Emma

Author: Jane Austen
Published: 1815
Language: English
Wordcount: 159,601 / 441 pg
Flesch-Kincaid Reading Ease: 73.4
LoC Category: PR
Audiobook: librivox.org
Downloads: 69,954
mnybks.net#: 693
Origin: gutenberg.org
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The main character, Emma Woodhouse, is described in the opening paragraph as ''handsome, clever, and rich'' but is also rather spoiled. As a result of the recent marriage of her former governess, Emma prides herself on her ability to matchmake, and proceeds to take under her wing an illegitimate orphan, Harriet Smith, whom she hopes to marry off to the vicar, Mr Elton. So confident is she that she persuades Harriet to reject a proposal from a young farmer who is a much more suitable partner for the girl.

Show Excerpt

sly."

"Only one more, papa; only for Mr. Elton. Poor Mr. Elton! You like Mr. Elton, papa,--I must look about for a wife for him. There is nobody in Highbury who deserves him--and he has been here a whole year, and has fitted up his house so comfortably, that it would be a shame to have him single any longer--and I thought when he was joining their hands to-day, he looked so very much as if he would like to have the same kind office done for him! I think very well of Mr. Elton, and this is the only way I have of doing him a service."

"Mr. Elton is a very pretty young man, to be sure, and a very good young man, and I have a great regard for him. But if you want to shew him any attention, my dear, ask him to come and dine with us some day. That will be a much better thing. I dare say Mr. Knightley will be so kind as to meet him."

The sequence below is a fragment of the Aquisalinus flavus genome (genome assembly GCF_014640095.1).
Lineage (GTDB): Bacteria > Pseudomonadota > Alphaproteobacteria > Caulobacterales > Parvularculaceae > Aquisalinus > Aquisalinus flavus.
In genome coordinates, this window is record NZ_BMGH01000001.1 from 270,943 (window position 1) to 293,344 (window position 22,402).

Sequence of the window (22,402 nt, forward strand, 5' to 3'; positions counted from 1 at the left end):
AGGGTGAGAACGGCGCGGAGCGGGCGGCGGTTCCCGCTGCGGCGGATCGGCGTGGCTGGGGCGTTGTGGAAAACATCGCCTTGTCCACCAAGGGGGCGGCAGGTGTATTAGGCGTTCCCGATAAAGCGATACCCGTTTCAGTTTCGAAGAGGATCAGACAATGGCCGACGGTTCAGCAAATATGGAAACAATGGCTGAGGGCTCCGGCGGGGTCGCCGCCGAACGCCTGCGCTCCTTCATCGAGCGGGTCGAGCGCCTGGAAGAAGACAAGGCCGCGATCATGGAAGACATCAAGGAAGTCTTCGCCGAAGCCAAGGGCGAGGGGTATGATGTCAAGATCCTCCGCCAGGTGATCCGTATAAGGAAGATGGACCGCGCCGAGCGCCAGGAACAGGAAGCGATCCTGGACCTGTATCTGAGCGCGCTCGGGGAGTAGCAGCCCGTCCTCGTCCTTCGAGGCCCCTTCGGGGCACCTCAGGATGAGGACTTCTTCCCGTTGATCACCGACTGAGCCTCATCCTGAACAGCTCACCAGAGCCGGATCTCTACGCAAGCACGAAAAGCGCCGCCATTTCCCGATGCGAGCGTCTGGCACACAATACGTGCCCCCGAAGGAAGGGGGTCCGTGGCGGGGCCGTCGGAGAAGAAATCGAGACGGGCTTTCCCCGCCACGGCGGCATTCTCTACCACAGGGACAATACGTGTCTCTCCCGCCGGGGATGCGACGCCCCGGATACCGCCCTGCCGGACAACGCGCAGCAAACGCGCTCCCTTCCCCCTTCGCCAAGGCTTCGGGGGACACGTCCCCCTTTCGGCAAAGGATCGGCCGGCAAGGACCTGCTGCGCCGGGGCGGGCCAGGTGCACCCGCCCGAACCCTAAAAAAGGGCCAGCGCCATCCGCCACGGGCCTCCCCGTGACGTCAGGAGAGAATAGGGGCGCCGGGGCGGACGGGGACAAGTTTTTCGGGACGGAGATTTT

"With a great deal of pleasure, sir, at any time," said Mr. Knightley, laughing, "and I agree with you entirely, that it will be a much better thing. Invite him to

Reviews

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Average Rating of 3.7 from 9 reviews: ****
2013.06.18
arunima joshua
***..

Taken in the context of its time, the novel 'Emma' is a delightfully fun and witty examination of the societal constraints and mores of the period in which it takes place. Plot is not essential here, and there really isn't a great deal of it. It's the characters who count, and Emma is certainly the most captivating of the lot. She bears some resemblance to the major female leads of other Jane Austen novels, but rather lacks the spirited, rebelliousness of Elizabeth Benett (of 'Pride and Predjudice').

2012.11.24
sophie
*****

I read Emma and I think it is not a bad book. you may learn a lot of things from this book. Emma is not really a clever person because if she was clever she would arrange things better.

2010.10.03
bokemom
*****

I remember being forced to read Jane Austen in high school and not liking it at all. Now many years later I decide to try again, imagine my surprise at how good I find her books. Jane Austen had an incredible talent at characterization. Change the setting and the language and the characters are as true as when they were written. Austen's sly, subversive social commentary is hard to match. The fun in reading Emma doesn't come from the basic plot, but in the way Austen lampoons the social mores of her times.

2009.12.11
.....

no review

2008.07.26
Priyam
*****

Emma is the first Jane Austen work that I've read and it would be an understatement to say that I found it marvellous! It's hard not to fall in love with the characters which are crafted so beautifully- right from Emma the protagonist to Mrs. Elton! I particularly loved Mr. Knightley. The best thing about the story is the old world classic charm and the way a person's character is guaged according to his letter writing skills! It makes one wonder how beautiful life must have been in the ear when people actually had the depth and the insight to analyse other individuals unlike the modern fast paced life where sms language is the order of the day!